Kusunose Kita was one of the first Japanese advocates for women's political rights. Her actions helped realize women's suffrage in parts of her home town of Kochi city, where she is still known as "minken baasan". Kusunose Kita was born in Hirooka as the daughter of Kesamaru Gihei, a rice merchant, in 1836. At the age of 21, she married Kusunose Minoru, a samurai living in the castle town of Kōchi and a kendō instructor, but was widowed in 1874. Not having any children, she was the sole heir to her husband's property and became the head of the family. In spite of her status, though she was paying enough taxes, she could not vote in the 1878 elections, to be held for the established local assembly in Kōchi, as only males were allowed to do so. In the same year, she submitted a petition to the prefectural authorities, stating that she would refuse to pay taxes as long as her right to vote continued to be denied. Regulations for prefectural assemblies at that time provided that suffrage be given to all men over 20 who had permanent residence in that district and were paying more than five yen land tax per year.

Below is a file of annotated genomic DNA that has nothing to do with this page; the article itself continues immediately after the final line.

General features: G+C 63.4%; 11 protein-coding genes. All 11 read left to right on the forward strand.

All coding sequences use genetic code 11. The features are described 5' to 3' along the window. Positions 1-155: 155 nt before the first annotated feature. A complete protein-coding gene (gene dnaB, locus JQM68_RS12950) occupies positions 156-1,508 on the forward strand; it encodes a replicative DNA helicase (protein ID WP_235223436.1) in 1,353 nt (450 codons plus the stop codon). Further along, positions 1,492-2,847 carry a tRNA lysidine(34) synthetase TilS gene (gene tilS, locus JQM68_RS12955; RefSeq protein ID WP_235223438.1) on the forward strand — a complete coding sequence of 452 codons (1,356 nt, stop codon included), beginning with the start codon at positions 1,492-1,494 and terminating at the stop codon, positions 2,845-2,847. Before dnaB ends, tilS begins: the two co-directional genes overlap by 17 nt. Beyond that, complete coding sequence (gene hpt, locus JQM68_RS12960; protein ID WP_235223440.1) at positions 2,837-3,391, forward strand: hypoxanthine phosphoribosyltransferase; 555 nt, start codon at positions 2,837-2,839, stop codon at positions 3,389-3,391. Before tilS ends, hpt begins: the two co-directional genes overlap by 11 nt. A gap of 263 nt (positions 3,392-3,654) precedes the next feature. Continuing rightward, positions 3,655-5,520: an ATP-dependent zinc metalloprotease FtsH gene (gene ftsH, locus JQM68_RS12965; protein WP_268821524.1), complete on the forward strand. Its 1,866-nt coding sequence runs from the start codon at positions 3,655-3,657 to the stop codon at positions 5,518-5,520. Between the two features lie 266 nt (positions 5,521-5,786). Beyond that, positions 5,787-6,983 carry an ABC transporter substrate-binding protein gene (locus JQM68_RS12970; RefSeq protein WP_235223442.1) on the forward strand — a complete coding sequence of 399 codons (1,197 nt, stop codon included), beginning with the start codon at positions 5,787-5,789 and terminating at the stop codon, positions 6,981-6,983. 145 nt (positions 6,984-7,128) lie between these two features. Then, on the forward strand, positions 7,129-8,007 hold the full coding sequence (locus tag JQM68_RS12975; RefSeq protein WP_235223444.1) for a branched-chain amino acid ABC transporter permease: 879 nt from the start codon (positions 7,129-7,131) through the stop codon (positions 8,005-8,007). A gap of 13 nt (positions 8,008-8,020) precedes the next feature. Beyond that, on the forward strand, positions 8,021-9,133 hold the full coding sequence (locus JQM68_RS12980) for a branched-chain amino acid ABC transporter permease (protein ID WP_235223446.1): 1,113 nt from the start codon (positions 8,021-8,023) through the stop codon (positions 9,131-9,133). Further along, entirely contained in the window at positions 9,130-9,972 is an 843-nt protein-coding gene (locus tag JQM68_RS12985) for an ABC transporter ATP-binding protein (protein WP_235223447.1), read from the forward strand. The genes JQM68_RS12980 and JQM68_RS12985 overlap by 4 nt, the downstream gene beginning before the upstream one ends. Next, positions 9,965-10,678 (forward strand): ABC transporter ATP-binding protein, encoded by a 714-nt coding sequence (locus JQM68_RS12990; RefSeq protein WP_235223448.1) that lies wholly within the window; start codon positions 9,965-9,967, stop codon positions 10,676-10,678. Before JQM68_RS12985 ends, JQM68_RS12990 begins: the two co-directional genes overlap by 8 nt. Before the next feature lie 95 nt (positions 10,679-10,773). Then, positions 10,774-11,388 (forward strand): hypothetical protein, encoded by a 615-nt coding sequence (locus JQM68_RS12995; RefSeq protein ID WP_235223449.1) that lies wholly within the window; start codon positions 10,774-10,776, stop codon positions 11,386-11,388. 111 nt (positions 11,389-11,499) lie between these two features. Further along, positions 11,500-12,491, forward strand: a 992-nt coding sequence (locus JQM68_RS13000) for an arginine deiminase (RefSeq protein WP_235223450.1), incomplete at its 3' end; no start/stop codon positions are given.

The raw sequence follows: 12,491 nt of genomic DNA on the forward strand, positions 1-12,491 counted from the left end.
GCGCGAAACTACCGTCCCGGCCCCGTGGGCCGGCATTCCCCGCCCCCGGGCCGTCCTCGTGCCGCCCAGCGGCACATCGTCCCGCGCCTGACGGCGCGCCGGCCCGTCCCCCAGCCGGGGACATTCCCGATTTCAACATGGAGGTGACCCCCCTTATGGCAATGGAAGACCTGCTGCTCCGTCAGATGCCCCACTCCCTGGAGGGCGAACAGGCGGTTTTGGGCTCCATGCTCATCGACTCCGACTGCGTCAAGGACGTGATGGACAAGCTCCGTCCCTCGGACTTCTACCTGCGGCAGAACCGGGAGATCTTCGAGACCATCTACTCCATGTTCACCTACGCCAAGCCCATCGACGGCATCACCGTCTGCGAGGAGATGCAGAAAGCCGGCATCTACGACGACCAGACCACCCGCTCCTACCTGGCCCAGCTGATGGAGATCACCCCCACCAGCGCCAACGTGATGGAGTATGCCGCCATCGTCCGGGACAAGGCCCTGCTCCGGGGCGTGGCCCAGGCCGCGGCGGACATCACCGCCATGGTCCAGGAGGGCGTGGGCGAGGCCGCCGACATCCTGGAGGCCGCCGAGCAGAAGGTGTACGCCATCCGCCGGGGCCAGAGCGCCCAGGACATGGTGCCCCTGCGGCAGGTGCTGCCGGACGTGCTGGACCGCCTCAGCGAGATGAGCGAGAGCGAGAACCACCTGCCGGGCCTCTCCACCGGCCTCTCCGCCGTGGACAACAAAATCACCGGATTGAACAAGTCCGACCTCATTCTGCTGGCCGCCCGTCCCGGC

Still, the Municipality Formation Law of July 1878 did not provide any national criteria for women's suffrage as far as town and village assemblies were concerned. Protesting the fact that she was not allowed to vote because she was a woman, Kusunose refused to pay taxes, but her plea with the authorities was rejected, she decided to take her petition national, addressing it to the Ministry of Internal Affairs. When the Osaka Daily reported on the matter on January 26, 1879, her case was brought to national attention. Although she was excluded from participating in these elections, the Town and Village Assembly Law, put into effect in September 1880 allowed local assemblies to establish their own regulations concerning elections. Without hesitation, the local authorities of the Kami-machi district adopted regulations that allowed women to participate, shortly after, the neighboring village of Kodakasa followed suit; this is how, for the first time in modern Japan, active participation in elections for women was realized.